FY 20 Senate Budget
The FY20 Senate Budget is scheduled to be debated from May 21-23. The Senate budget process begins after the Governor and House of Representatives release their budget proposals. The Senate's process starts with the Senate Ways and Means Committee, followed by amendments and debate, and finally ratification of the Senate Budget.
The final Senate Budget is sent to a Conference Committee, to reconcile the differences between the House and Senate proposals. The Conference Committee reports a final compromise bill to the House and Senate for a final vote of acceptance in each branch. The Governor then has 10 days to review the budget and take action to either approve or veto.
This page features updates on the Senate Budget process. For details on other parts of the budget process or to explore the budget itself, head to the MA Legislature website.
Senate Ways & Means Budget Proposal
The Senate Ways and Means (SWM) budget provides the base Senate budget onto which we add amendments. The SWM Budget included several of my top funding priorities. These included:
K-12 Education (“Chapter 70”) Aid: $138 million in new funding to begin implementation of all 4 financial recommendations of the Foundation Budget Review Commission--including the full “100% weighting” for low-income students in the Commonwealth’s most impoverished districts.
Substance Abuse Treatment: Provides $150.2M for the Bureau of Substance Abuse Services for treatment and intervention services, including $3.5M to open five new recovery centers around the state.
Family Resource Centers: Provides $17 million, almost $2 million more than last year. The program provides one of the few means by which families in crisis can voluntarily receive services to prevent neglect of their children before it happens.
Adult Basic Education: $38 million to improve teacher compensation and reduce waitlists.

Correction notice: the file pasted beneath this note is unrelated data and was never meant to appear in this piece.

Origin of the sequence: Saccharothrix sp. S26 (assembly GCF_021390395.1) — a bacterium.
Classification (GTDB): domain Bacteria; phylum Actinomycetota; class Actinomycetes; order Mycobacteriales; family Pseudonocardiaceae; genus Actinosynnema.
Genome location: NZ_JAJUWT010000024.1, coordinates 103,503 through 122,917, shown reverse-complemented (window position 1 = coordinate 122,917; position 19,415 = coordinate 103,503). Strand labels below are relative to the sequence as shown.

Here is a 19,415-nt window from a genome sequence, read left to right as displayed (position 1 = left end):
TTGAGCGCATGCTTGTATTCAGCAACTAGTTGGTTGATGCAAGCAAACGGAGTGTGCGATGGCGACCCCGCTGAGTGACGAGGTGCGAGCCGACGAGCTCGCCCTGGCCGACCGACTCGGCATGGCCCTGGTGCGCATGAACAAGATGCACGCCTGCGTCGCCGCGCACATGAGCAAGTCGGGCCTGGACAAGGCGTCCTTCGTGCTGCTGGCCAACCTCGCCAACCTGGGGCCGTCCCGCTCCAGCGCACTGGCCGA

Income-Eligible Childcare: $276.5 million to maintain the number of vouchers available for eligible recipients.
Medication-Assisted Treatment: Provides $16.5M for medication-assisted treatment (MAT) for incarcerated people at Department of Corrections facilities and houses of correction with opioid use disorder.
Transitional Aid to Families with Dependent Children (TAFDC): Asset limits for TAFDC updated so that a family's first vehicle isn't counted against their eligibility.
Alternative Housing Voucher Program: Provides $8 million ($2 million more than last year) for a rental assistance program.
Prescription Drug Cost: SWM budget proposal gives MassHealth additional tools to tackle the rapidly growing cost of pharmaceutical drugs by allowing the Secretary of Health and Human Services to directly negotiate for fair and additional rebates or cost effective payment arrangements with pharmaceutical manufacturers.
Amendments & Debate
My strategy is always to fight for the priorities that I hear about again and again in the 2nd Suffolk District. At neighborhood meetings, through email, social media, and phone calls: you express these issue areas as critical to our neighborhoods and imperative to our future. The amendments I've filed and co-sponsored so far fall into a few different areas.
For a full list of amendments sponsored and co-sponsored by Sonia, please reference the MA Legislature's website.
Final Senate Budget & Victories
Last week, the Senate passed its FY20 Budget for the state. There were many spirited debates over the week about how best to support families and our communities across the commonwealth.
This year's budget debate saw innovative ideas and dogged follow-through on core priorities. Here are some of our big victories.